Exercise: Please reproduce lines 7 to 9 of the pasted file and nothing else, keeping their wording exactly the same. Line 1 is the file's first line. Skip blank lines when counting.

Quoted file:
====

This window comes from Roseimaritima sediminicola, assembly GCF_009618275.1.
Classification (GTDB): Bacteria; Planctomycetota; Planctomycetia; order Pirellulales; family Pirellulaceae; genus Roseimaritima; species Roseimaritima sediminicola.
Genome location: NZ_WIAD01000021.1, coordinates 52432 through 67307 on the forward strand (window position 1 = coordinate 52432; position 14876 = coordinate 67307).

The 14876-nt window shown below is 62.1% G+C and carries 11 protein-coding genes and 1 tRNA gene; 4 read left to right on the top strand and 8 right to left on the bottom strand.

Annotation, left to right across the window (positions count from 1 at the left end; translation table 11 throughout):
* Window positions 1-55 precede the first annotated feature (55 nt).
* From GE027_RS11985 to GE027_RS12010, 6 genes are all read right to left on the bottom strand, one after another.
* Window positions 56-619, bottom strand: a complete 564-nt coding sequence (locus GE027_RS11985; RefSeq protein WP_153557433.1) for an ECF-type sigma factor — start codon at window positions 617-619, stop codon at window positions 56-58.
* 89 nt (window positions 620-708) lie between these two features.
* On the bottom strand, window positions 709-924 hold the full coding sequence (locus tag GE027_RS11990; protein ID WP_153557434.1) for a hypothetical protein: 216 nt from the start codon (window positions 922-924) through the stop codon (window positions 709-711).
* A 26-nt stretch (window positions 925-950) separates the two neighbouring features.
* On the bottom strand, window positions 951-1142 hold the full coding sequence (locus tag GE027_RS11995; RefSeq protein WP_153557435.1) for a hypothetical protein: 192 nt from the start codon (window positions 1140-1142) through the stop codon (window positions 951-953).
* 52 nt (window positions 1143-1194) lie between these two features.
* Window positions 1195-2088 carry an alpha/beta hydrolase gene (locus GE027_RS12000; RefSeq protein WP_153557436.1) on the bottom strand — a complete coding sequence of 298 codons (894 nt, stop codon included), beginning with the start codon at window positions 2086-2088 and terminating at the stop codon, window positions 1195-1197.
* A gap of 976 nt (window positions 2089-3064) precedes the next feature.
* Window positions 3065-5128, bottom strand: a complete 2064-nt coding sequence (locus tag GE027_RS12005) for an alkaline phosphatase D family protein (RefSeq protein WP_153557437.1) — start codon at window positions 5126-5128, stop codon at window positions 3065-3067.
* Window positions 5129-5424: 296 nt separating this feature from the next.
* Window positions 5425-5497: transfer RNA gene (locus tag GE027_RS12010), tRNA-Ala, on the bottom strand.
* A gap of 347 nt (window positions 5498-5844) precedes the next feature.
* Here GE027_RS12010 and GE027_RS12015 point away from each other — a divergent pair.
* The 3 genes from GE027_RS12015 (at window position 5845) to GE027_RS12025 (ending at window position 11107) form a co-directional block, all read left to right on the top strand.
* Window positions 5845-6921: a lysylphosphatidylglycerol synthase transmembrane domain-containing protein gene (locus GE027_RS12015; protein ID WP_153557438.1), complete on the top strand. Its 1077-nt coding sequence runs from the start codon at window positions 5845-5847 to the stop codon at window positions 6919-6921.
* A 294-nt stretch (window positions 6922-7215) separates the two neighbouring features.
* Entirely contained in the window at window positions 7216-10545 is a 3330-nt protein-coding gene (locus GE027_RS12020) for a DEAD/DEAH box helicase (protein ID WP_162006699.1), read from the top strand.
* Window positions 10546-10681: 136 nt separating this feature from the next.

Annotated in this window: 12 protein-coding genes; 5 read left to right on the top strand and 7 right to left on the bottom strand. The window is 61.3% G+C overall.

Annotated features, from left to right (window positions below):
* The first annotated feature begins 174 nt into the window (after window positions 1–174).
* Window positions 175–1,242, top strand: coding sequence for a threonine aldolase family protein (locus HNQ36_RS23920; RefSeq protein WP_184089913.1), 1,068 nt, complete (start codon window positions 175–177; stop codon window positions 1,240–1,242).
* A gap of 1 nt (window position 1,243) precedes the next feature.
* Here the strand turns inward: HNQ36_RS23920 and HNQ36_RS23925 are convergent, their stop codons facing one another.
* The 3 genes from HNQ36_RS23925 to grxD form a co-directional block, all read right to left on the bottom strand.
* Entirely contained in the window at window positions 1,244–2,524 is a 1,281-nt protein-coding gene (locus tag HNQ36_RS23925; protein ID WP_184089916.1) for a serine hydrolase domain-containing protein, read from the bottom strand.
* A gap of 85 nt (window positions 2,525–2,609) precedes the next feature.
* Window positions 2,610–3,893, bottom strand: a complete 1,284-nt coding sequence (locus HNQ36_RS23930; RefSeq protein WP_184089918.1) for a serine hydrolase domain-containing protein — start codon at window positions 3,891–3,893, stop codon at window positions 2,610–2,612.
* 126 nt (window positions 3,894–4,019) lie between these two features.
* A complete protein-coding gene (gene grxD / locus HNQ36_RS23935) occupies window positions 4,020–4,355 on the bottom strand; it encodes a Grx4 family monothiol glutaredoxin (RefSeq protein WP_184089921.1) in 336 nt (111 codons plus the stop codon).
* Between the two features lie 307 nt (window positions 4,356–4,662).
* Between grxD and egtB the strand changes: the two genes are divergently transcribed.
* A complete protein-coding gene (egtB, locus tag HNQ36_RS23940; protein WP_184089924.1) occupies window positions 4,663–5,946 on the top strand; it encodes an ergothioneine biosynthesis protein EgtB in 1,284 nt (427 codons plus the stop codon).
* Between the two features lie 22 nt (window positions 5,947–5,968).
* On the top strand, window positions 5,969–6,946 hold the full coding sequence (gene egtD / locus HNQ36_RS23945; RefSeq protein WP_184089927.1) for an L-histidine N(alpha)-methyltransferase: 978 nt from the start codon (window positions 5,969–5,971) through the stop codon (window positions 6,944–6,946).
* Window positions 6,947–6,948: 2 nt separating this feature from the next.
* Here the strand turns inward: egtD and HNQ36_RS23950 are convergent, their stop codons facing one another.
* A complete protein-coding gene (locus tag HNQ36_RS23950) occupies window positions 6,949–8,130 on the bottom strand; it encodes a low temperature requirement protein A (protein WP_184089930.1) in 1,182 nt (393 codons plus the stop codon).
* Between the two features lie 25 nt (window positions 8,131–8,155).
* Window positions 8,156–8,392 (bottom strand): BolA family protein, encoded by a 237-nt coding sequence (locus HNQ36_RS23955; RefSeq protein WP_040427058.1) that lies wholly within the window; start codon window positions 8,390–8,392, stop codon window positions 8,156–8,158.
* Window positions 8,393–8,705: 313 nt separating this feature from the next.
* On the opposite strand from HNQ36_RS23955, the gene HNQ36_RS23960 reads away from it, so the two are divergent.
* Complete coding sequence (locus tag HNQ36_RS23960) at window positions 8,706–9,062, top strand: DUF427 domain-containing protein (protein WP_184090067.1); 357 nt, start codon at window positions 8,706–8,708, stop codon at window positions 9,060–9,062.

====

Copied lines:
* From GE027_RS11985 to GE027_RS12010, 6 genes are all read right to left on the bottom strand, one after another.
* Window positions 56-619, bottom strand: a complete 564-nt coding sequence (locus GE027_RS11985; RefSeq protein WP_153557433.1) for an ECF-type sigma factor — start codon at window positions 617-619, stop codon at window positions 56-58.
* 89 nt (window positions 620-708) lie between these two features.